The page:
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The Improvised Joe Pesci Line That Changed Goodfellas Forever

Released in the fall of 1990, Martin Scorsese's sprawling gangster epic "Goodfellas" wash hailed by critics and viewers as a first-rate slice of mobster cinema (per Rotten Tomatoes) — one praised as much for its brutal depiction of mob life as its incisive study of the people who chose to live it. Depending on who you talk to, the film might even be the crown jewel of Scorsese's lauded body of work to date (via /Film). If you've seen "Goodfellas," you know Scorsese's subversive, stylishly-rendered "based-on-actual-events" exploration of the criminal underworld, which details the rise of Henry Hill (Ray Liotta) in New York's criminal ranks, to be a film every bit as ambitious as "The Godfather."

Though it's hardly a comedy, you undoubtedly also know "Goodfellas" to be the funnier of the two films. That has a lot to do with Joe Pesci's Oscar-winning turn as the wise-cracking tough guy Tommy DeVito in the film, which remains the very definition of scene-stealing. Of the many scenes Pesci stole in "Goodfellas," however, none were more memorable than the "funny how?" exchange between his and Liotta's characters early in the film. And it turns out, much of that scene was not in the film's original script.

Pesci's famed Goodfellas 'funny how?' monologue was largely unscripted

The said scene unfolds in the famed Copacabana Club, and it finds Tommy entertaining his underworld counterparts with another tale of wiseguy shenanigans. Amid all the laughter, Henry innocently quips that Tommy is "funny," which promptly sets Tommy into a venomous tirade that begins, more or less, with Joe Pesci's improvised line, "funny how?"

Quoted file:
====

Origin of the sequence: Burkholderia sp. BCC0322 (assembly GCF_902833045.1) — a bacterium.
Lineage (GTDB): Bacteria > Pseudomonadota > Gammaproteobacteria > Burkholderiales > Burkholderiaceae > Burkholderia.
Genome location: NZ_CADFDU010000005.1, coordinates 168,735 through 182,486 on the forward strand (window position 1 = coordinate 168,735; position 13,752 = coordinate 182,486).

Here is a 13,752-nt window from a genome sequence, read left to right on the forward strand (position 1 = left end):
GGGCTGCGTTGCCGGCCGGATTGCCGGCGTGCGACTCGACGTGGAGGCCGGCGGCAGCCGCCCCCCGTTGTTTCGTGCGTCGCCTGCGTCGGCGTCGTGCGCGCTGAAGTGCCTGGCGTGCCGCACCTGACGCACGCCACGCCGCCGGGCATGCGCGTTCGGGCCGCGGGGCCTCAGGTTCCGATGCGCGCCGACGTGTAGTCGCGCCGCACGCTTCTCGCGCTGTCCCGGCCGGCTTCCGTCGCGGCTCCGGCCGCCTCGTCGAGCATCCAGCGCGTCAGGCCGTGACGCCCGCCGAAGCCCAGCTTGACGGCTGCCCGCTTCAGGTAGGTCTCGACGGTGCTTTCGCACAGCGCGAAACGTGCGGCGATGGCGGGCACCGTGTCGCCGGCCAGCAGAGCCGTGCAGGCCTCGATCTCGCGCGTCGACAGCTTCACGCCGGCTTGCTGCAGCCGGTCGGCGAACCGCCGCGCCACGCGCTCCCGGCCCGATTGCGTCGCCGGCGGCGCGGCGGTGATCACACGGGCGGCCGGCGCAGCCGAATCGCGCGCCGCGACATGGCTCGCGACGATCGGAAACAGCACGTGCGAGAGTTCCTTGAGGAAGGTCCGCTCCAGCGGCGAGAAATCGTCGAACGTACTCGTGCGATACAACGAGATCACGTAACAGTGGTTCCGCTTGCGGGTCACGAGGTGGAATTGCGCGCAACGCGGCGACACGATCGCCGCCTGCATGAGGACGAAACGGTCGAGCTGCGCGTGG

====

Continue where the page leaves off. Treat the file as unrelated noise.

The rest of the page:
As covered by Insider, during a 2015 post-screening Q&A session celebrating the 25th anniversary of "Goodfellas," Ray Liotta regaled audience members with the story of how the scene came together. Per Liotta, a similarly unsettling event happened to Pesci himself in his youth, "Joe was telling me a story about what happened to him in Queens or wherever it was and he said to some guy ... the guy said something who happened to be a connected guy and he said 'Well ... you think I'm funny?" 

While Pesci's real-life experience informed the infamous scene, the moment wasn't improvised in the strictest sense of the word. As revealed in a "Making of" documentary, Pesci actually brought the idea to Martin Scorsese during rehearsals, with Scorsese writing it into the script the way he and his actors wanted to do it on the day. He apparently didn't tell the extras what they were in for, though. It's safe to say their stunned silence as the scene becomes unbearably tense was no doubt matched by viewers — right up until Tommy reveals it's just a ruse, of course. And oh boy, what a welcome release that hilarious moment is.